I'm creating a simple circuit, where a microcontroller drives a piezo speaker. I couldn't find a datasheet for the piezo (the part number is HKDZ-G) but I know it has a internal oscillator and it's rated at 3V.

The speaker beeps are loud and clear 80% of the time. Occasionally, however, the sound will come out distorted (with a non-fixed higher pitch and lower volume, much like a teenager changing his voice). I can't really identify why.

This is the circuit schematic:


This is the circuit:


And this is the back of the circuit. The green wire is the one that leads from the MC to the speaker. While my soldering job is not so good, I tested all connections to see if their are not crossing. I also tried replacing the green wire (the photo is before the replacement) but with no success.

Circuit back

What causes the sound to come out distorted? Is it possible that there is some interference going on here? (I don't have an oscilloscope to test)

EDIT: I don't know if it's important to mention, but since the piezo has a internal oscillator, I'm not oscillating my signal, just plugging "1" on the MC pin output for a few hundred microseconds.

  • \$\begingroup\$ It would be interesting to know what the current draw of your piezo self-oscillator module is. If you don't have the data sheet, you might experiment with powering it through various resistors to get an approximate idea. Also, as a general principle you should additionally have a small bypass cap on the processor power rails to provide a lower impedance charge reservoir to power switching draw, since your electrolytic cap will have a fairly high ESR. \$\endgroup\$ Apr 30, 2013 at 20:02

1 Answer 1


A likely cause for the occasional sound distortion is that the CR2032 cell is unable to sustain the current draw of the piezo buzzer plus the ATTiny for extended periods. This would be likely if:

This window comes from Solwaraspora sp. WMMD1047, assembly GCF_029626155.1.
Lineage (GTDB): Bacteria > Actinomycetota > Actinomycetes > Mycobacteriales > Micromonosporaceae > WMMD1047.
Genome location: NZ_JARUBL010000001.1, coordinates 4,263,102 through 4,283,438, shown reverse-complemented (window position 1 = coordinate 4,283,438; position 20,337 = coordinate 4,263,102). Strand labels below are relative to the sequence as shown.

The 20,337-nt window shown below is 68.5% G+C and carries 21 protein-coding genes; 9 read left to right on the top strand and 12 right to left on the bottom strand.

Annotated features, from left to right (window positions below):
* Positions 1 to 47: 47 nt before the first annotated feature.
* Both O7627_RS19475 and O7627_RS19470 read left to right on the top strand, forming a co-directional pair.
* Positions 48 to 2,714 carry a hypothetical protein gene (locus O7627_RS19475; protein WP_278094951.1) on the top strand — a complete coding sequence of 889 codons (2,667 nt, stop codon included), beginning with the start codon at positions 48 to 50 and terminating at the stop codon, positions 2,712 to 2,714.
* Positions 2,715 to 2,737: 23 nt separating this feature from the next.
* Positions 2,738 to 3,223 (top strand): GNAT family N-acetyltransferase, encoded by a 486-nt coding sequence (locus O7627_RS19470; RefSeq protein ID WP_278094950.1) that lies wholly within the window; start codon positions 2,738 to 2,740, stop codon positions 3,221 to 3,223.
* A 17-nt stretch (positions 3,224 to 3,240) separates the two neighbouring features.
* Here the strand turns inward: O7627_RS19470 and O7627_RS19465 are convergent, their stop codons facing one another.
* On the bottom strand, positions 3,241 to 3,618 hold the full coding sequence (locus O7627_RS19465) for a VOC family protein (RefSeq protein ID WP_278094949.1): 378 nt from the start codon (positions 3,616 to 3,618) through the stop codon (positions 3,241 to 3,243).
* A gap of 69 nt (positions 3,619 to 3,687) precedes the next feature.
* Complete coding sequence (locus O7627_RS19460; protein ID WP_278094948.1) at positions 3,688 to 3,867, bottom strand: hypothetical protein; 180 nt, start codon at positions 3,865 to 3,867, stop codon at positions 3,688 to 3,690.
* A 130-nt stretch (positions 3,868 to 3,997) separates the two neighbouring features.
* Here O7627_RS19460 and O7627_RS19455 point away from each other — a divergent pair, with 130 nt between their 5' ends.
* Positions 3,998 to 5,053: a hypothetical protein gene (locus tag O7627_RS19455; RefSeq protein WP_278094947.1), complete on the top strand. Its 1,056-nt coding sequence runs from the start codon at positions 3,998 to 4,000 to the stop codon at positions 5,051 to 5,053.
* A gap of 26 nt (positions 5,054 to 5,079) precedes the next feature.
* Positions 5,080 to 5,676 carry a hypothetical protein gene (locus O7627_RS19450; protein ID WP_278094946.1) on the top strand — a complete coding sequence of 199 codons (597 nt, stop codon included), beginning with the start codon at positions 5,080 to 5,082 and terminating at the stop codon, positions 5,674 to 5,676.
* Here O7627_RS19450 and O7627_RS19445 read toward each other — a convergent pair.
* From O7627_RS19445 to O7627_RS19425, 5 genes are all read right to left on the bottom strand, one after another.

1. The buzzer is operated several times in quick succession, not giving the cell a chance to recover
  2. The ATTiny itself is consuming more power at certain times due to parts of its code

This hypothesis can be validated by running the buzzer directly off a partly depleted CR2032 for a few minutes - If the buzzer sound distorts like in the circuit after a bit, then the culprit has been identified.

Possible Solutions:

  1. Use two or three CR2032 cells in parallel for greater current sourcing capacity
  2. Use a reservoir capacitor of a relatively large value, to tide over the high load periods - This won't solve the problem, just alleviate it a bit
  3. Use a battery with more current delivery capacity
  • \$\begingroup\$ I tested the battery directly, and the buzzer didn't seem to falter like it did with the MC. However, adding a 10uF capacitor to the buzzer seem to have done the trick! \$\endgroup\$ May 1, 2013 at 18:13

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